The Boy in the Striped Pyjamas

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The Boy in the Striped Pyjamas
UK first edition book cover
AuthorJohn Boyne
GenreHistorical / post modern
PublisherDavid Fickling Books
Publication date
5 January 2006
Media typePrint (hard cover & paper back)
823.914 22
LC ClassCS 2006/45764

The Boy in the Striped Pyjamas is a 2006[1] Holocaust novel by Irish novelist John Boyne. Unlike the months of planning Boyne devoted to his other books, he said that he wrote the entire first draft of The Boy in the Striped Pyjamas in two and a half days, barely sleeping until he got to the end.[1] He did, however, commit to nearly 20 years of research, reading and researching about the Holocaust as a teenager before the idea for the novel even came to him. As of March 2010, the novel had sold more than five million copies around the world.[2] In both 2007 and 2008, it was the best selling book of the year in Spain, and it has also reached number one on the New York Times bestseller list,[3] as well as in the UK and Australia.[not verified in body] The book was adapted in 2008 as a film of the same name.


Bruno is a 9-year-old boy growing up during World War II in Berlin. He lives with his parents, his 12-year-old sister Gretel and maids, one of whom is called Maria. After a visit by Adolf Hitler, Bruno's father is promoted to Commandant, and the family has to move to "Out-With" because of the orders of "The Fury" (Bruno's naïve interpretation of the word "Führer"). Bruno is initially upset about moving to Out-With (in actuality, Auschwitz)[4] and leaving his friends, Daniel, Karl and Martin. From the house at Out-With, Bruno sees a camp in which the prisoners wear "striped pyjamas" (prison clothes). One day, Bruno decides to explore the strange wire fence. As he walks along the fence, he meets a Jewish boy named Shmuel, who he learns shares his birthday. Shmuel says that his father, grandfather, and brother are with him on this side of the fence, but he is separated from his mother. Bruno and Shmuel talk and become very good friends, although Bruno still does not understand very much about Shmuel and his side of the fence. Nearly every day, unless it's raining, Bruno goes to see Shmuel and sneaks him food. As he visits Shmuel more and more, and Shmuel gets more and more skinny, Bruno's naïveté is proved, as he never realizes he is living beside a concentration camp.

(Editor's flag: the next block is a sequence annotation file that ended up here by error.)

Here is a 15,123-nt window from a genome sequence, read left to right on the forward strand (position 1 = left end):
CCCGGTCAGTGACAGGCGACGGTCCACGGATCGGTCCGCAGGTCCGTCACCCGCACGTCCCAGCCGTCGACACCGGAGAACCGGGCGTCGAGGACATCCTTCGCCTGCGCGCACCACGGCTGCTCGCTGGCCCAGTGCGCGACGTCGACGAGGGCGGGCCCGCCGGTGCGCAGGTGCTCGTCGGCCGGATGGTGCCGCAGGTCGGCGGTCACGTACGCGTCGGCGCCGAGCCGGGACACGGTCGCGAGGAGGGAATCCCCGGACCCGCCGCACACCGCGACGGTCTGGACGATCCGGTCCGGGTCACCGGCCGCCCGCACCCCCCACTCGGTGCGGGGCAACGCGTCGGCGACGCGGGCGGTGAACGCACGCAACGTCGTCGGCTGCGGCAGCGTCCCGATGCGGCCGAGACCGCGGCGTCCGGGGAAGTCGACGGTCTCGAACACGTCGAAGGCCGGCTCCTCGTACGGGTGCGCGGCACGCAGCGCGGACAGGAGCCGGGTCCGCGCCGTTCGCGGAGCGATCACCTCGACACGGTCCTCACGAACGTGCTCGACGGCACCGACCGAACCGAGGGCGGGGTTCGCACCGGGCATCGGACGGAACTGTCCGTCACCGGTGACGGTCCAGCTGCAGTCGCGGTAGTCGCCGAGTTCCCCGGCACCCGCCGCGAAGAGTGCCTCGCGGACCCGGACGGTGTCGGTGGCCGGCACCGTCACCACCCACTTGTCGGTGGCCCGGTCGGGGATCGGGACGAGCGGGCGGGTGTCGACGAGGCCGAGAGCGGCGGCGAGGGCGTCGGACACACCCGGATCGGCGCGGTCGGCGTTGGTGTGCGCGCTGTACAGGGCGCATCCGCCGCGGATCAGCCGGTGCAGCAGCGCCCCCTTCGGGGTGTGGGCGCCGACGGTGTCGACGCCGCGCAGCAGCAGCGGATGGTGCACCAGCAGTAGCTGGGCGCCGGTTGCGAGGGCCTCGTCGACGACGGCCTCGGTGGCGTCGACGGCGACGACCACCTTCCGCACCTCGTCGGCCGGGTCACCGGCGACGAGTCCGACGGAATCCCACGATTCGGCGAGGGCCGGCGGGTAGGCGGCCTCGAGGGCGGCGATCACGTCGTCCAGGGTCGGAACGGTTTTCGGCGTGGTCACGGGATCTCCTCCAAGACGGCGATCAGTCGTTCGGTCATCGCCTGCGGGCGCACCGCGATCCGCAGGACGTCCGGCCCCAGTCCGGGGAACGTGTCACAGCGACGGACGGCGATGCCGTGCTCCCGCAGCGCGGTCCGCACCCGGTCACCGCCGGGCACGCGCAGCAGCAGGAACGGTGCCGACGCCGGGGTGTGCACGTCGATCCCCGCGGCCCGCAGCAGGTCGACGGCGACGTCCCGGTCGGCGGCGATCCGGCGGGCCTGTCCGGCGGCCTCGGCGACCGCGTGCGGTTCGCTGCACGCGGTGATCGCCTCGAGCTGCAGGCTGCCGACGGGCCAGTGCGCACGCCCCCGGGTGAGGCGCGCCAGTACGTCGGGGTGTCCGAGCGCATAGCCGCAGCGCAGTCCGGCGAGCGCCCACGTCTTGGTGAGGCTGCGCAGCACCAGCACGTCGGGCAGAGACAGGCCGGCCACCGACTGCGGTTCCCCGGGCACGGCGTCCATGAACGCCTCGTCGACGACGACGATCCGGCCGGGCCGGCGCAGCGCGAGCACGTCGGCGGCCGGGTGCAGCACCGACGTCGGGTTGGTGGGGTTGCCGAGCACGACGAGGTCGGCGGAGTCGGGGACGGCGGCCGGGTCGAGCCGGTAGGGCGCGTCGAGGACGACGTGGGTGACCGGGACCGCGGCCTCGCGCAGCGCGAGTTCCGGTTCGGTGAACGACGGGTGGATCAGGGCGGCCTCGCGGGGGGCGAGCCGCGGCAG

The next day Bruno concocts a plan with Shmuel to sneak into the camp to look for Shmuel's father. Shmuel brings a set of prison clothes (which look to Bruno like striped pyjamas), and Bruno leaves his own clothes outside the fence. As they search the camp, both children are rounded up along with a group of prisoners on a "march". They are led into a gas chamber, which Bruno assumes is simply shelter from the outside rainstorm. In the gas chamber, Bruno apologizes to Shmuel for not finding his father and tells Shmuel that he is his best friend for life. It's unknown if Shmuel answers him, because as soon as the door is closed, the lights go out and all is chaos. However, Bruno is determined that even in chaos, he will never let go of Shmuel's hand.